The world around us is changing at an exponential rate, so it is often difficult to respond to the new reality.  What is true for individuals is even more true for institutions, including our “living tradition” Unitarian Universalist congregations.  I’m not saying this to scold or to shame, but to point out that responding to a changing context is hard….really hard.

Brain science helps us to understand that we create and use mental models of our reality that help us to filter and make sense of our experiences.  But our mental models aren’t always accurate or helpful.  As a white middle-class female, I grew up with a mental model of the world operating in a way that gave men privilege that they didn’t see, especially in my previous career as a mechanical engineer.  My mental model did not enable me to see that I had my own privilege–being white.

I find that metaphors can be helpful in helping us to articulate things that can’t be articulated using rational prose.  The modern metaphor for mental models that resonates with me is exemplified in the movie The Matrix, especially in the Red Pill/Blue Pill scene:  (Thanks to the Red Pill Brethren for inspiring my use of this metaphor!)

Congregatonal leaders who choose the “blue pill” don’t want to challenge their current mental model of how their church is functioning.  They are comfortable with continuing being a church that meets their needs, offering them:

  • community-building social events
  • pastoral care provided by the minister
  • inspiring Sunday services
  • forums for lively discussion
  • space and programming for their children and youth

What we are learning is that most of the churches that continue to operate in this comfortable mode are declining…including Unitarian Universalist congregations.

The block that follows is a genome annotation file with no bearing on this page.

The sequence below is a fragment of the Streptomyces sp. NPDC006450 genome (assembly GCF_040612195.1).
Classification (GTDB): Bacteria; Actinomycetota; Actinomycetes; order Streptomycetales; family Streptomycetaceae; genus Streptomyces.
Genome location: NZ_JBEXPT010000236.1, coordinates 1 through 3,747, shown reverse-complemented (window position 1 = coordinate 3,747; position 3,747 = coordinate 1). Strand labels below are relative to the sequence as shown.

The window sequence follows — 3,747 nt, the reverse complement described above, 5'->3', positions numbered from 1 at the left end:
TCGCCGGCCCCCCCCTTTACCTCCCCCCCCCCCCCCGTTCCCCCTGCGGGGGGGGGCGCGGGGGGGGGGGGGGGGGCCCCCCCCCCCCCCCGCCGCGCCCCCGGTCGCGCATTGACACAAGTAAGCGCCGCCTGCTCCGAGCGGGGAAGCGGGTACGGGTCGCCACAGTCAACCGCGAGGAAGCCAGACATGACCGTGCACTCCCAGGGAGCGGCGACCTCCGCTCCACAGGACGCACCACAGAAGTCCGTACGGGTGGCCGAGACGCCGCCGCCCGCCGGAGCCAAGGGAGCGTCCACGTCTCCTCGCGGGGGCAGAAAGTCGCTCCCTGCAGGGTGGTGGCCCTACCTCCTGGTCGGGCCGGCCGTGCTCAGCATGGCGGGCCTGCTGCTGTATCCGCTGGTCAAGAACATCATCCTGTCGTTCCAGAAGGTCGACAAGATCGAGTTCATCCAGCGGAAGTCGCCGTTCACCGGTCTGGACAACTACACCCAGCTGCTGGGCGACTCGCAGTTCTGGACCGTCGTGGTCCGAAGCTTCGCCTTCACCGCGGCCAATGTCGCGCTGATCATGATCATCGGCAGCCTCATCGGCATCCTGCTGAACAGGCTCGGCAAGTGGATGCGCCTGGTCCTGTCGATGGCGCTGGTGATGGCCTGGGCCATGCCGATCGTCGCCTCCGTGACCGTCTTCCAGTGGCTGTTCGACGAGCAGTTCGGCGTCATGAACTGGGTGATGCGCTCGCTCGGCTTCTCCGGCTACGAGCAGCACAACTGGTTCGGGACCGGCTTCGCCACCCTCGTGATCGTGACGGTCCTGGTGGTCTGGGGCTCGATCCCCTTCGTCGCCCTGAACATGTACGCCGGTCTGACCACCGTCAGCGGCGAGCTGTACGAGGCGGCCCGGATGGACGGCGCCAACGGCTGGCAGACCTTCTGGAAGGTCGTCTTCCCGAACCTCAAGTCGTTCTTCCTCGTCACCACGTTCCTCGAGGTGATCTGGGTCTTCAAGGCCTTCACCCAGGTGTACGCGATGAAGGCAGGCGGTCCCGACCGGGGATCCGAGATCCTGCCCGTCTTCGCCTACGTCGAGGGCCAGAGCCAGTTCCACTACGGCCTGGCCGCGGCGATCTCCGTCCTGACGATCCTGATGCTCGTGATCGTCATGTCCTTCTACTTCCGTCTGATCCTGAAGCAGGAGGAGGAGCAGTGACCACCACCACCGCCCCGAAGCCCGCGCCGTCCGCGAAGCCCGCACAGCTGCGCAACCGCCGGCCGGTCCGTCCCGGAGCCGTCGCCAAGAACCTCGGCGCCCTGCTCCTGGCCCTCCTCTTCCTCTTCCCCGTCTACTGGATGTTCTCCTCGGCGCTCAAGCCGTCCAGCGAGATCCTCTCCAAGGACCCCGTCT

My invitation is for our congregational leaders to be willing to take the red pill and open themselves to challenging their own mental models of what our congregations could and should be.  We have many Unitarian Universalist congregations in CERG that have done just that and are now vibrant and growing.  Some are new, such as the Wellsprings Congregation in Chester Springs, PA. Others have been around for much longer, such as First Unitarian Church of Rochester, NY, organized in 1829.  And some started as fellowships back during the post WWII baby boom, such as the UU Congregation of Fairfax, VA.

Here’s a short list of qualities that these vibrant congregations all share:

  • A clear and inspiring mission that guides their ministry
  • Paying attention to the changing cultural context and responding by staying relevant to younger members
  • A commitment to individual spiritual growth–and most importantly–depth
  • A commitment to a high level of lay leader training and meaningful service
  • A commitment to serve needs beyond their walls

I know there are other congregations in CERG and the other regions that are doing similar work!  I would love to hear about them in the comments.

About the Author
Rev. Renee Ruchotzke
Leadership Development Consultant, Central East Regional Group (CERG) of the UUA. I have a vision of Unitarian Universalist congregations being led by thousands of diverse, spiritually mature and passionate people ready and willing to spread the good news of liberal religion.  I believe ministry is best when shared between lay and professional leaders. More information about me can be found on the UUA website.